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Faleeha Hassan
(Provided / NonDoc)
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When Faleeha Hassan started middle school in the central Iraqi city of Najaf, the school director gathered her class together and told them the government had decided to close the school for 10 days, just until Iraq had won the war against Iran.

“But the war did not end in 10 days,” Hassan remembers. “It lasted eight years, and all my friends were killed in the war or went missing in it.”

It was the first time war had interrupted Hassan’s life, but it was not to be the last.

Through verses about loss and tragedy, Hassan has become one of Iraq’s most successful and celebrated poets. Sometimes called  the “Maya Angelou of Iraq,” Hassan’s work has been heavily awarded and translated into dozens of languages.

Writing from her new home in New Jersey, Hassan explained via e-mail how her childhood, her faith and her war-torn nation turned her into one of Iraq’s first prominent female writers.

‘Writing is very dangerous’

Born to a wealthy family in Najaf in 1967, Hassan never allowed her gender to constrain her.

“I was the only girl that played with the boys,” she said. “I was a child spoiled by my family.”

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Always supportive, her relatives quickly saw her literary interests. She began reading the newspaper in the second grade, and her father bought her a children’s magazine each week. She read all the classics of Arab and Western literature, but her favorite works were early Arab poetry, the oldest pieces predating Islam by centuries.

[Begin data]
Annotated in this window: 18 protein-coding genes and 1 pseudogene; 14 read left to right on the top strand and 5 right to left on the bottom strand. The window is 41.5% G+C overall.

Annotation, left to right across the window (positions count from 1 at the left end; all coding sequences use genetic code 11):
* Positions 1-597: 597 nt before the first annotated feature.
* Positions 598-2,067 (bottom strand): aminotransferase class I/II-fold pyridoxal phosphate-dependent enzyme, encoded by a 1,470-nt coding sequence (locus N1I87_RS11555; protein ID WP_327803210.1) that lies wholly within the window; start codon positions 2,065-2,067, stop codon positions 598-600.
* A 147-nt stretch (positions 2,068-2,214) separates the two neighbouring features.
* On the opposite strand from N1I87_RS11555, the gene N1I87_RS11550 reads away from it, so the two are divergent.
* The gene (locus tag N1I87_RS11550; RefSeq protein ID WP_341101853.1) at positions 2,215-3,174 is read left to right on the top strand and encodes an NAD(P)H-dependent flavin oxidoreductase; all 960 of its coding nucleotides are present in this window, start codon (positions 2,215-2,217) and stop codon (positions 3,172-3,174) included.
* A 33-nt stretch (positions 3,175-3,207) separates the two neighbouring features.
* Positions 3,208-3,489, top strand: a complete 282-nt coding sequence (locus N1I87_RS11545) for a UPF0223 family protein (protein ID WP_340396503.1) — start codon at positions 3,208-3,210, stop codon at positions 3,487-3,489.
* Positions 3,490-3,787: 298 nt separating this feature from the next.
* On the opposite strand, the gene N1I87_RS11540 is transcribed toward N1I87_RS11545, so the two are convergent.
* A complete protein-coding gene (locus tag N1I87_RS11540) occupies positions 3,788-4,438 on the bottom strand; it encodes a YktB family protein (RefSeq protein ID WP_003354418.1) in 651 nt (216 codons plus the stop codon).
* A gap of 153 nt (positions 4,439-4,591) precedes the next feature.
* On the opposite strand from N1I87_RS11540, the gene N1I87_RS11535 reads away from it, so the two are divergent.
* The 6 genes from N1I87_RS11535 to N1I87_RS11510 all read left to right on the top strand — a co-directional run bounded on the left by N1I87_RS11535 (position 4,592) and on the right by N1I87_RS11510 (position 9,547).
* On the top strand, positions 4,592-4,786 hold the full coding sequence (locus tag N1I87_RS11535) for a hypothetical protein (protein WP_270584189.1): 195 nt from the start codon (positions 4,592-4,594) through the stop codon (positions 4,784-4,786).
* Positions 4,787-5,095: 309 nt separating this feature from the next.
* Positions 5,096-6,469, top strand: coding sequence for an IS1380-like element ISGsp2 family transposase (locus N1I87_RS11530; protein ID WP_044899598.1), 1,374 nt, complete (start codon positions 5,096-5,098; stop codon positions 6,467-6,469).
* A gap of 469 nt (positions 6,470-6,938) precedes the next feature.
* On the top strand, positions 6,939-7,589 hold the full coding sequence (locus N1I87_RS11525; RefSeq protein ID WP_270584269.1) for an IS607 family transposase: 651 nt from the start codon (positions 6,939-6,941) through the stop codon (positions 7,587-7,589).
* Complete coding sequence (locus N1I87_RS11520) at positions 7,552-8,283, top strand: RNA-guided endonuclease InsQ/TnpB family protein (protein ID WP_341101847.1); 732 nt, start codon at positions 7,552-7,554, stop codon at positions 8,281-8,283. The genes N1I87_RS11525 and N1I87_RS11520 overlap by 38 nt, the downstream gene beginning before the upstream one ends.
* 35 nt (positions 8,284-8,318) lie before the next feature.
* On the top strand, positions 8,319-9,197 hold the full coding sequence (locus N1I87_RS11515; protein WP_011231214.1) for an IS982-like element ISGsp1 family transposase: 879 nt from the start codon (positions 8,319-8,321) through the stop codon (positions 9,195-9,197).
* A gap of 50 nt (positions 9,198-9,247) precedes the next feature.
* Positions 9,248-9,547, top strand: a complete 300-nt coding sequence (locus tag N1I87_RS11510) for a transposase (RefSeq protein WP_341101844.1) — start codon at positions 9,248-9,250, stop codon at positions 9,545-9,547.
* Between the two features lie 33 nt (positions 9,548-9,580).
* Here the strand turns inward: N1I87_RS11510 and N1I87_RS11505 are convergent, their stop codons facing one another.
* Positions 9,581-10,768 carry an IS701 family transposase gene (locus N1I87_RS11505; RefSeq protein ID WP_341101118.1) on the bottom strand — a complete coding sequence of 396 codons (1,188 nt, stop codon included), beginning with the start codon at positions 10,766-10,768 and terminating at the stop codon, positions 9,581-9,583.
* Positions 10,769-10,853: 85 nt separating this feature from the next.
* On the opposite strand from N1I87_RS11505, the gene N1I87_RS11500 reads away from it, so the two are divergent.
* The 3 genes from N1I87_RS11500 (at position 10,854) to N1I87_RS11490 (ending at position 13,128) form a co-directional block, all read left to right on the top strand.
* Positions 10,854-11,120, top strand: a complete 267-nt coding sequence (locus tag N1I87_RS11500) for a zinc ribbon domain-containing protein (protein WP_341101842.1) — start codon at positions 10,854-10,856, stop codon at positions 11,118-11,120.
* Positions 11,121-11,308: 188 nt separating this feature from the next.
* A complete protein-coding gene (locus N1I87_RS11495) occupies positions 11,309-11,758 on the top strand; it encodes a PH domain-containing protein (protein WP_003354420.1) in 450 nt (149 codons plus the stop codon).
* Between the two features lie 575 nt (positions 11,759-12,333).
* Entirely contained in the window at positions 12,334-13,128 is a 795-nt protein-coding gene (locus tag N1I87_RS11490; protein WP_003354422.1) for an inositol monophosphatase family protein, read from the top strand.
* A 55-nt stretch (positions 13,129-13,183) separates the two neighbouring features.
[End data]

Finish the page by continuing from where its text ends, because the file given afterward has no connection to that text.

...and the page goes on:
Hassan doesn’t remember exactly when she began writing, but she knew the challenge would be fierce.

“Writing is very dangerous, especially for an Arab woman if she writes honestly and freely,” she said. “Some people do not like honesty and freedom of expression, so sometimes women stop writing because they worry about themselves and their family.”

Hassan persisted, however, and in 1991 she published her first poem and her first poetry book, Because I Am a Girl.

‘We still have war and blood in the streets’

Hassan began teaching high school Arabic language and literature in 1988 but continued publishing her own work. She saw her country once again on the brink during the Persian Gulf War, but Saddam Hussein stayed in power until the 2003 American invasion of Iraq.

Hassan was, at first, cautiously optimistic about her country’s future. Hussein, after all, had been a relentless persecutor of Iraq’s Shia Muslims, and Najaf was one of the holiest cities of Shia Islam. Hassan also said that Hussein’s fall allowed for greater freedom of expression in her work.

“I was expecting that the war and destruction would end after the fall of Saddam’s regime and the entry of the Americans to Iraq,” she said, “but unfortunately we still have war and blood in the streets.”

Hassan said one of her biggest literary goals after the invasion was “to let the world know that the Iraqis are peaceful and not advocates of war.”

“We are a people of peace,” she said, “and Baghdad was called the City of Peace. All that is happening now will end soon. What appears on television or radio is exaggerated.”

‘I leave the rest to God’

In 2006, Hassan earned a master’s in Arabic Literature from the University of Kufa in Najaf. She left Iraq in 2011, first moving to Turkey, and now lives in the Philadelphia suburbs of New Jersey.

Hassan said living in America, at first, was like being “a child lost in the woods.” She said she is working to improve her English and hopes to get another teaching job in the near future. In the meantime, she continues to write.

“I leave the rest to God,” she said. “He is compassionate and merciful. I hope to see Iraq return bright and beautiful and clean from the remains of the war soon.”

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